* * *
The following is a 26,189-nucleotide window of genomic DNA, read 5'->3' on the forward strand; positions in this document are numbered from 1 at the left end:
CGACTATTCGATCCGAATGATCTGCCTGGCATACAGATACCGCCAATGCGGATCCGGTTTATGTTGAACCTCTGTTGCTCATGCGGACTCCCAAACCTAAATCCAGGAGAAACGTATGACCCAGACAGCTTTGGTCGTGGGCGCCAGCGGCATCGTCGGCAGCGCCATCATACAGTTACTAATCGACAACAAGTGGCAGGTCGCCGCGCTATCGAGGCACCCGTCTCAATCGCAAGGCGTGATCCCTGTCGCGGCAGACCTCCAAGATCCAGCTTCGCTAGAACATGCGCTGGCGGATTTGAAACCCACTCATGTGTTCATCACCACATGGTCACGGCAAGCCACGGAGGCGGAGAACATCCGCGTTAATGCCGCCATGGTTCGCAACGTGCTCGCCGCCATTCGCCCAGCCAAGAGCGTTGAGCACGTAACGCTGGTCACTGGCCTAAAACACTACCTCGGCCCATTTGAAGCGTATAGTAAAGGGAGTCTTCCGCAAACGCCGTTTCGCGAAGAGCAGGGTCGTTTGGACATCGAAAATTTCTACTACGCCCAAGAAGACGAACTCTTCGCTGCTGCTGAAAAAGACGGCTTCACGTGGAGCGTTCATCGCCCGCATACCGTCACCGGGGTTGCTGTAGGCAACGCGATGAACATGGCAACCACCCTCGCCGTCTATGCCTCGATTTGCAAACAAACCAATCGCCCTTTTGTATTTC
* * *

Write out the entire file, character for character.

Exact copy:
The following is a 26,189-nucleotide window of genomic DNA, read 5'->3' on the forward strand; positions in this document are numbered from 1 at the left end:
CGACTATTCGATCCGAATGATCTGCCTGGCATACAGATACCGCCAATGCGGATCCGGTTTATGTTGAACCTCTGTTGCTCATGCGGACTCCCAAACCTAAATCCAGGAGAAACGTATGACCCAGACAGCTTTGGTCGTGGGCGCCAGCGGCATCGTCGGCAGCGCCATCATACAGTTACTAATCGACAACAAGTGGCAGGTCGCCGCGCTATCGAGGCACCCGTCTCAATCGCAAGGCGTGATCCCTGTCGCGGCAGACCTCCAAGATCCAGCTTCGCTAGAACATGCGCTGGCGGATTTGAAACCCACTCATGTGTTCATCACCACATGGTCACGGCAAGCCACGGAGGCGGAGAACATCCGCGTTAATGCCGCCATGGTTCGCAACGTGCTCGCCGCCATTCGCCCAGCCAAGAGCGTTGAGCACGTAACGCTGGTCACTGGCCTAAAACACTACCTCGGCCCATTTGAAGCGTATAGTAAAGGGAGTCTTCCGCAAACGCCGTTTCGCGAAGAGCAGGGTCGTTTGGACATCGAAAATTTCTACTACGCCCAAGAAGACGAACTCTTCGCTGCTGCTGAAAAAGACGGCTTCACGTGGAGCGTTCATCGCCCGCATACCGTCACCGGGGTTGCTGTAGGCAACGCGATGAACATGGCAACCACCCTCGCCGTCTATGCCTCGATTTGCAAACAAACCAATCGCCCTTTTGTATTTC